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Fed-batch cultivations for high-yield production of tissue engineering related bio-molecules [Elektronische Ressource] / Ran Chen

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Fed-batch cultivations for high-yield production of tissue engineering related bio-molecules   Von der Naturwissenschaftlichen Fakultät der Gottfried Wilhelm Leibniz Universität Hannover   zur Erlangung des Grades Doktor der Naturwissenschaften Dr. rer. nat. genehmigte Dissertation von M. Sc. Ran Chen geboren am 05.09.1981, in Hubei, China 2011 Referent: Prof. Dr. Thomas Scheper Korreferent: Prof. Dr. Bernd Hitzmann Datum der Promotion: 10. 05. 2011    Erklärung Hierdurch erkläre ich, dass die vorliegende Dissertation selbstständig verfasst und alle benutzten Hilfsmittel sowie evtl. zur Hilfeleistung herangezogene Institutionen vollständig angegeben wurden. Die Dissertation wurde nicht schon als Diplom- oder ähnliche Prüfungsarbeit verwendet. Hannover, Mai 2011 Ran Chen I  Acknowledgments First of all, I would like to give my heartily thanks to Prof. Dr. Robert Faurie and Prof. Dr. Thomas Scheper, who kindly provided me the opportunity to continue my research work in the Institute for Technical Chemistry (TCI) and made this dissertation possible. My great appreciation goes to my advisor, Prof. Dr. Thomas Scheper, for constant guidance,  tolerance, encouragement and patience as well as financial support over my Ph.D. study. I consider him not only as a professor but a caring father.

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Published 01 January 2011
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Fed-batch cultivations for high-yield
production of tissue engineering related
bio-molecules
 
 
Von der Naturwissenschaftlichen Fakultät
der Gottfried Wilhelm Leibniz Universität Hannover
 
 
zur Erlangung des Grades
Doktor der Naturwissenschaften
Dr. rer. nat.


genehmigte Dissertation
von
M. Sc. Ran Chen
geboren am 05.09.1981, in Hubei, China

2011













Referent: Prof. Dr. Thomas Scheper
Korreferent: Prof. Dr. Bernd Hitzmann
Datum der Promotion: 10. 05. 2011

 
 




Erklärung

Hierdurch erkläre ich, dass die vorliegende Dissertation selbstständig verfasst
und alle benutzten Hilfsmittel sowie evtl. zur Hilfeleistung herangezogene
Institutionen vollständig angegeben wurden.
Die Dissertation wurde nicht schon als Diplom- oder ähnliche Prüfungsarbeit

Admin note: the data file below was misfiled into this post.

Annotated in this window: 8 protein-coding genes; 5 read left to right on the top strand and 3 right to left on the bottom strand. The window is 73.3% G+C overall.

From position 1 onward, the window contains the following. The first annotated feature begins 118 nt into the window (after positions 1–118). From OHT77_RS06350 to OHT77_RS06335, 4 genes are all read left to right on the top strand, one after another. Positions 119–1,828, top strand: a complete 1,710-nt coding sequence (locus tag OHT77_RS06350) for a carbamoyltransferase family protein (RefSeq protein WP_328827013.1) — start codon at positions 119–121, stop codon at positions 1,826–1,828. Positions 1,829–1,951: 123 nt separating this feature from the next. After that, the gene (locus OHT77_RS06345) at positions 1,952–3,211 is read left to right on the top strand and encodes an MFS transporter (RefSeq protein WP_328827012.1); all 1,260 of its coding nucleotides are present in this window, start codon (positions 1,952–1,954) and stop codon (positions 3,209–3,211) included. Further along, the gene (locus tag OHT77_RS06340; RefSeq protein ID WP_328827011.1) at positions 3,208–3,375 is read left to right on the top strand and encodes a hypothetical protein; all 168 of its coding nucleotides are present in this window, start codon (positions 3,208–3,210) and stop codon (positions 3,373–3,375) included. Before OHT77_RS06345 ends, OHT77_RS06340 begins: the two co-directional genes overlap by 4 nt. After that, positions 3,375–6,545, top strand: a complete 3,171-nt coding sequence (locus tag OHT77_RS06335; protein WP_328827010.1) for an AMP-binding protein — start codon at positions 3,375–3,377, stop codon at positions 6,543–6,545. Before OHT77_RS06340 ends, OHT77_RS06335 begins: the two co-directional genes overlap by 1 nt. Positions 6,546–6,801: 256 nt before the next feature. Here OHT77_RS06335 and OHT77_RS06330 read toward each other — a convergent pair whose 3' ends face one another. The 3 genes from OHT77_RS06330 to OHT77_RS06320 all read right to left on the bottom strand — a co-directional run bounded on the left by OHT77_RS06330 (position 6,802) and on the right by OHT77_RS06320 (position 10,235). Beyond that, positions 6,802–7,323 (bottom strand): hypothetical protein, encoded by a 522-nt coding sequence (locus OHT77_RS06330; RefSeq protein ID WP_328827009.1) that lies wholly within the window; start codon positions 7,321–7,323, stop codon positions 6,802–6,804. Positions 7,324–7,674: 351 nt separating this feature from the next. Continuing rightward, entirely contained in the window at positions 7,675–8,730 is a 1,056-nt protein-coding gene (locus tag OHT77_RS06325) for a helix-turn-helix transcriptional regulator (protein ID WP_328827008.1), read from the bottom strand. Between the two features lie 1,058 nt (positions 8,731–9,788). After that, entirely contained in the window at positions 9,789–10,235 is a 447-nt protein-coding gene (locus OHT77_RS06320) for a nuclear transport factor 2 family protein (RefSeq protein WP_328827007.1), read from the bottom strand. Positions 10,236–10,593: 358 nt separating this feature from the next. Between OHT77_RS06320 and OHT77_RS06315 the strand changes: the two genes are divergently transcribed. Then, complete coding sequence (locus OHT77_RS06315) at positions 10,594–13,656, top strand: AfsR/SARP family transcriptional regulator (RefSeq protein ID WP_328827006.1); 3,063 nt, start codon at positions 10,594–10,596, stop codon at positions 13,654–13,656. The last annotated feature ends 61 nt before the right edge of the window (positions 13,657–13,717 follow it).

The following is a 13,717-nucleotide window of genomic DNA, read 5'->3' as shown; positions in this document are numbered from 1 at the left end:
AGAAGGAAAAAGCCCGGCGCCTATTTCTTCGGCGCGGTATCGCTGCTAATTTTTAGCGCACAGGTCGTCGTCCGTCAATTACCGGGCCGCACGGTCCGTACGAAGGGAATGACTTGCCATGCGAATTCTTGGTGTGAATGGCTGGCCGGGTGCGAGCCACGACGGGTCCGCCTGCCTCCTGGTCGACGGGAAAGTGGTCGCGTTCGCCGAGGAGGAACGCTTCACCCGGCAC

verwendet.

Hannover, Mai 2011


Ran Chen
I
 
Acknowledgments
First of all, I would like to give my heartily thanks to Prof. Dr. Robert Faurie and Prof. Dr.
Thomas Scheper, who kindly provided me the opportunity to continue my research work in
the Institute for Technical Chemistry (TCI) and made this dissertation possible.
My great appreciation goes to my advisor, Prof. Dr. Thomas Scheper, for constant
guidance,  tolerance, encouragement and patience as well as financial support over my
Ph.D. study. I consider him not only as a professor but a caring father. I am sure what I
learnt from him will benefit through my life.
I am grateful to Prof. Dr. Bernd Hitzmann, whom I considered to be my co-advisor, for
valuable suggestion, discussion and help on fed-batch cultivation experiments as well as
being my co-referee.
I would like to acknowledge PD Dr. Ursula Rinas, for continuous support and fruitful
advice on FGF-2 production and purification.
I would like to thank Prof. Dr. Jürgen Alves for being my third examiner.
Special thanks to Jinu John, who worked with me on E. coli cultivation for 3 years. Without
her help and assistance I could not accomplish the work presented here.
I would also like to thank many past and present members of our institute. Special thanks to
Bastian Rode and Christian Endres, who help me a lot on working with bioreactor and PSA
determination. I would also like to thank Magda Tomala, who worked with me on the
expression and purification of FGF-2 at small scale. Many thanks to Yangxi Zhao, for the
collaboration on the downstreaming processes of FGF-2 production. I appreciate Dr.